Nation
Supreme Court grants life term to death convicts in Rajiv Gandhi case

Rejecting the Centre’s view, the apex court commuted the death sentence of three convicts – Santhan, Murugan and Perarivalan – to imprisonment for life, subject to remission by the government

The Supreme Court on Tuesday commuted death sentence of three condemned prisoners in the Rajiv Gandhi assassination case to life imprisonment on the ground of 11 years delay in deciding their mercy plea by the Centre.

 

A bench headed by Chief Justice P Sathasivam rejected the Centre’s submission that there was no unreasonable delay in deciding their mercy plea and the condemned prisoners did not go through an agonising experience as they were enjoying life behind the bars.

 

The bench, also comprising Justices Ranjan Gogoi and SK Singh, said they are unable to accept the Centre’s view and commuted the death sentence of convicts – Santhan, Murugan and Perarivalan – to imprisonment for life subject to remission by the Government.

 

It asked the Centre to give timely advice to the President so that mercy petitions can be decided without unreasonable delay.

 

“We implore the Government to render advice in reasonable time to the President,” the bench said, adding that “the executive should exercise its power one way or other in reasonable time”.

 

It said the Government should handle the cases of mercy petitions in a more systematised manner.

 

“We are confident that mercy plea can be decided at much faster speed than what is being done now,” the bench said.

 

Rajiv Gandhi was killed in May 1991. His assassins were convicted by a TADA court in January 1998 and were awarded death sentence, which was confirmed by the apex court on 11 May 1999.

 

The bench had reserved its verdict on 4th February on the petition of the three convicts for commutation of their death sentence to life imprisonment on ground of delay in deciding their mercy plea.

 

Their plea was strongly opposed by the Centre, which had said that it was not a fit case for the apex court to commute death sentence on the ground of delay in deciding mercy plea.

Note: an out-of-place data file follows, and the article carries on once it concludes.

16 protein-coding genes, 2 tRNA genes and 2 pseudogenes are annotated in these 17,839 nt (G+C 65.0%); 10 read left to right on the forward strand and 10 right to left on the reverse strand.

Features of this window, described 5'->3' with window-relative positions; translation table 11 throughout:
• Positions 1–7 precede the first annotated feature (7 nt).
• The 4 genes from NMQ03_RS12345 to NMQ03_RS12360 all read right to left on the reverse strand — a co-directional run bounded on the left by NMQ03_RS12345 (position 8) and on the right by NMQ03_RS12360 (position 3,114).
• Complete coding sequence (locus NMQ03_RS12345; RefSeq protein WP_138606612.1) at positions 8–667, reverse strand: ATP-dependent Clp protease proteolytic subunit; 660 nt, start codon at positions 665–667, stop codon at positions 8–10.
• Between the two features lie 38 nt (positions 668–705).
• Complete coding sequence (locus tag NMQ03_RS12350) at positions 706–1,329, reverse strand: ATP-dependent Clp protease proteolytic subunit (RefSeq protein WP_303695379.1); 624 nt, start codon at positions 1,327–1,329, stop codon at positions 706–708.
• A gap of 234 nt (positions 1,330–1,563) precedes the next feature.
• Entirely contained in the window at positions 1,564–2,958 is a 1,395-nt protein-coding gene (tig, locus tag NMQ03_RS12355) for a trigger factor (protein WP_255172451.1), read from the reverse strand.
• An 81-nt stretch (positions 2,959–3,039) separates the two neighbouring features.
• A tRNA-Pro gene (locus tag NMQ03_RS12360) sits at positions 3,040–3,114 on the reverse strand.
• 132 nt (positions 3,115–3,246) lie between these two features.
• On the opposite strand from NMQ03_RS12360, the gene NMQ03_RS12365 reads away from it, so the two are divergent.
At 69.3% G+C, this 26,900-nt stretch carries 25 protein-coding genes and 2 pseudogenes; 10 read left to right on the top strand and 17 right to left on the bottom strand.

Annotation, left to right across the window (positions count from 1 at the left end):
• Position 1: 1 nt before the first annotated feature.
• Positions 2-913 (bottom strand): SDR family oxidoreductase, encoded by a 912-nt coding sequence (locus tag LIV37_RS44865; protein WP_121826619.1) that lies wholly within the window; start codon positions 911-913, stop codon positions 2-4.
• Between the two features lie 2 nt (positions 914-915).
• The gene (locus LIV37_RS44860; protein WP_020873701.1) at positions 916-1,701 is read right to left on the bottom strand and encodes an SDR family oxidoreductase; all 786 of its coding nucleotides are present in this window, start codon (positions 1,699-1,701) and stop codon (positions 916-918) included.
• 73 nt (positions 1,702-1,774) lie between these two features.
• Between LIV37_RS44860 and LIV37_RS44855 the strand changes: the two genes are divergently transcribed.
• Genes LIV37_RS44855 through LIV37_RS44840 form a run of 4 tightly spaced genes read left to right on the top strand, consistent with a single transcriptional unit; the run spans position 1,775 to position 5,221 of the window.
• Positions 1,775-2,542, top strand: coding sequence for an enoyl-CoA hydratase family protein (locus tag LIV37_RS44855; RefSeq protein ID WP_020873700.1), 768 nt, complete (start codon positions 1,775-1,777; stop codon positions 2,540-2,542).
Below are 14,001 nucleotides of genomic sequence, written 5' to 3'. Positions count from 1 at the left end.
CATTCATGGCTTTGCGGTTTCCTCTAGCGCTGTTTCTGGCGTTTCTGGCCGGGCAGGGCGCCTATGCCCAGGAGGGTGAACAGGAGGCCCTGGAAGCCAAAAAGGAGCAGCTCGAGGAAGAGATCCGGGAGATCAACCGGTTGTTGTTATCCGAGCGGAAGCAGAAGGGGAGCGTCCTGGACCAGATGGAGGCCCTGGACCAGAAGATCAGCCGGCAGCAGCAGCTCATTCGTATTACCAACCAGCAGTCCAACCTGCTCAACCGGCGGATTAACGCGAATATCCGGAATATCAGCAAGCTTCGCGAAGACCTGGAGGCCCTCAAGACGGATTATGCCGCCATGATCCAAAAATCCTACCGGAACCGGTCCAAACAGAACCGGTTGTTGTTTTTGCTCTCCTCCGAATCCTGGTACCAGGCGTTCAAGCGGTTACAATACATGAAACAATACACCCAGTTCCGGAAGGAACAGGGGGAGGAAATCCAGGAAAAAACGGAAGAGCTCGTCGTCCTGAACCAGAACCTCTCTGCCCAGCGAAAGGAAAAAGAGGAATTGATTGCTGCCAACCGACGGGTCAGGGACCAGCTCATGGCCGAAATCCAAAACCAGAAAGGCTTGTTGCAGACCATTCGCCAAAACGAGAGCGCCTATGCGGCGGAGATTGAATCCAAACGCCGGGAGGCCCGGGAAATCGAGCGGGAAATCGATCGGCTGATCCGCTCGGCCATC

Admitting that there has been delay in deciding the mercy petitions, the Government, however, had contended that the delay was not unreasonable, unexplainable and unconscionable to commute the death penalty.

 

The convicts’ counsel had contested the Centre’s arguments, saying they have suffered due to the delay and the apex court should intervene and commute their death sentence to life term.

 

The convicts had submitted that mercy plea of other condemned prisoners, which were filed after them, were decided but their petitions were kept pending by the government.

 

The apex court had in May 2012 decided to adjudicate the petitions of Rajiv Gandhi killers against their death penalty and had directed that their plea, pending with the Madras High Court, be sent to it.

User

COMMENTS

Simple Indian

3 years ago

In my view, the very provision of mercy pleas to be decided by the President of India is a travesty of justice. When the Supreme Court, as the highest Court of the country awards the death sentence in the 'rarest of rare' cases and considers all social, psychological, and circumstantial evidence and all aspects in such cases, the verdict should be upheld in law. The only recourse for death row convicts should be a revision petition in the SC, to be decided by a 5-member SC judge panel. Letting the President decide on mercy pleas is opening the SC verdicts to political manipulations, which is undesirable and certainly not respectful of the judiciary. We have known that most Presidents dither on deciding on mercy pleas one way or the other, purely on political grounds. Even the MHA which forwards such pleas to the President, does so only for select death-row convicts, again for political considerations. With the Constitution not even providing the timeline or reasons for the President to decide on mercy pleas, this provision has been left to gross misuse & abuse, as is seen in this case, and in many such cases in the past. Even Ajmal Kasab was finally executed in secrecy, after much dithering and expenses of over Rs. 50 crores, for political reasons. Law will take its own course is just a meaningless cliche's statement parroted by our politicians and the powers-that-be.

Simple Indian

3 years ago

In my view, the very provision of mercy pleas to be decided by the President of India is a travesty of justice. When the Supreme Court, as the highest Court of the country awards the death sentence in the 'rarest of rare' cases and considers all social, psychological, and circumstantial evidence and all aspects in such cases, the verdict should be upheld in law. The only recourse for death row convicts should be a revision petition in the SC, to be decided by a 5-member SC judge panel. Letting the President decide on mercy pleas is opening the SC verdicts to political manipulations, which is undesirable and certainly not respectful of the judiciary. We have known that most Presidents dither on deciding on mercy pleas one way or the other, purely on political grounds. Even the MHA which forwards such pleas to the President, does so only for select death-row convicts, again for political considerations. With the Constitution not even providing the timeline or reasons for the President to decide on mercy pleas, this provision has been left to gross misuse & abuse, as is seen in this case, and in many such cases in the past. Even Ajmal Kasab was finally executed in secrecy, after much dithering and expenses of over Rs. 50 crores, for political reasons. Law will take its own course is just a meaningless cliche's statement parroted by our politicians and the powers-that-be.